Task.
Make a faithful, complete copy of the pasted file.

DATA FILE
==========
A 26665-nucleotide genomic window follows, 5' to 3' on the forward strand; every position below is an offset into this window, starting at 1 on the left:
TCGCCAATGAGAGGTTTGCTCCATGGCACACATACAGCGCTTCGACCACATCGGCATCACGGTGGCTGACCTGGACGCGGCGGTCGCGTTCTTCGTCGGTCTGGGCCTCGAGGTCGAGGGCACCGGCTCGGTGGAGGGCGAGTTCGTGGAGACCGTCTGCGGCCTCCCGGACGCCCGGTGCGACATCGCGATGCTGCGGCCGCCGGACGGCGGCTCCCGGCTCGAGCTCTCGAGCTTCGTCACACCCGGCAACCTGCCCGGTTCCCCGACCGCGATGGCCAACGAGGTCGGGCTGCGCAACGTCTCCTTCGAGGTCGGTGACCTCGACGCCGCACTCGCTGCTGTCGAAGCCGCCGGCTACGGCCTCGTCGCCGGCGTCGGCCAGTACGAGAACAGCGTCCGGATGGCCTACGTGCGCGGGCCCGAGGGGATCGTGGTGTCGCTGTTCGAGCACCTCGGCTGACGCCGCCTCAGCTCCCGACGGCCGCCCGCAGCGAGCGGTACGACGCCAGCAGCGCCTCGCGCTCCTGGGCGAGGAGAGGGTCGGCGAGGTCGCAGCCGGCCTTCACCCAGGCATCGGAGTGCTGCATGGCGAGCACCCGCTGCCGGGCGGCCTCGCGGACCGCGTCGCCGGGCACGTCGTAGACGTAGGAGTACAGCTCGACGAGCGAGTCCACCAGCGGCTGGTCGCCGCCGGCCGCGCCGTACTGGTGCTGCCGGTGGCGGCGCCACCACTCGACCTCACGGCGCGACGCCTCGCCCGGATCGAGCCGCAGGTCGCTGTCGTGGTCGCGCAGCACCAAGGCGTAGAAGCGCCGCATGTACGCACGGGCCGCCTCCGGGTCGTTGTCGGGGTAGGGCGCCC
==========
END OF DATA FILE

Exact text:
A 26665-nucleotide genomic window follows, 5' to 3' on the forward strand; every position below is an offset into this window, starting at 1 on the left:
TCGCCAATGAGAGGTTTGCTCCATGGCACACATACAGCGCTTCGACCACATCGGCATCACGGTGGCTGACCTGGACGCGGCGGTCGCGTTCTTCGTCGGTCTGGGCCTCGAGGTCGAGGGCACCGGCTCGGTGGAGGGCGAGTTCGTGGAGACCGTCTGCGGCCTCCCGGACGCCCGGTGCGACATCGCGATGCTGCGGCCGCCGGACGGCGGCTCCCGGCTCGAGCTCTCGAGCTTCGTCACACCCGGCAACCTGCCCGGTTCCCCGACCGCGATGGCCAACGAGGTCGGGCTGCGCAACGTCTCCTTCGAGGTCGGTGACCTCGACGCCGCACTCGCTGCTGTCGAAGCCGCCGGCTACGGCCTCGTCGCCGGCGTCGGCCAGTACGAGAACAGCGTCCGGATGGCCTACGTGCGCGGGCCCGAGGGGATCGTGGTGTCGCTGTTCGAGCACCTCGGCTGACGCCGCCTCAGCTCCCGACGGCCGCCCGCAGCGAGCGGTACGACGCCAGCAGCGCCTCGCGCTCCTGGGCGAGGAGAGGGTCGGCGAGGTCGCAGCCGGCCTTCACCCAGGCATCGGAGTGCTGCATGGCGAGCACCCGCTGCCGGGCGGCCTCGCGGACCGCGTCGCCGGGCACGTCGTAGACGTAGGAGTACAGCTCGACGAGCGAGTCCACCAGCGGCTGGTCGCCGCCGGCCGCGCCGTACTGGTGCTGCCGGTGGCGGCGCCACCACTCGACCTCACGGCGCGACGCCTCGCCCGGATCGAGCCGCAGGTCGCTGTCGTGGTCGCGCAGCACCAAGGCGTAGAAGCGCCGCATGTACGCACGGGCCGCCTCCGGGTCGTTGTCGGGGTAGGGCGCCC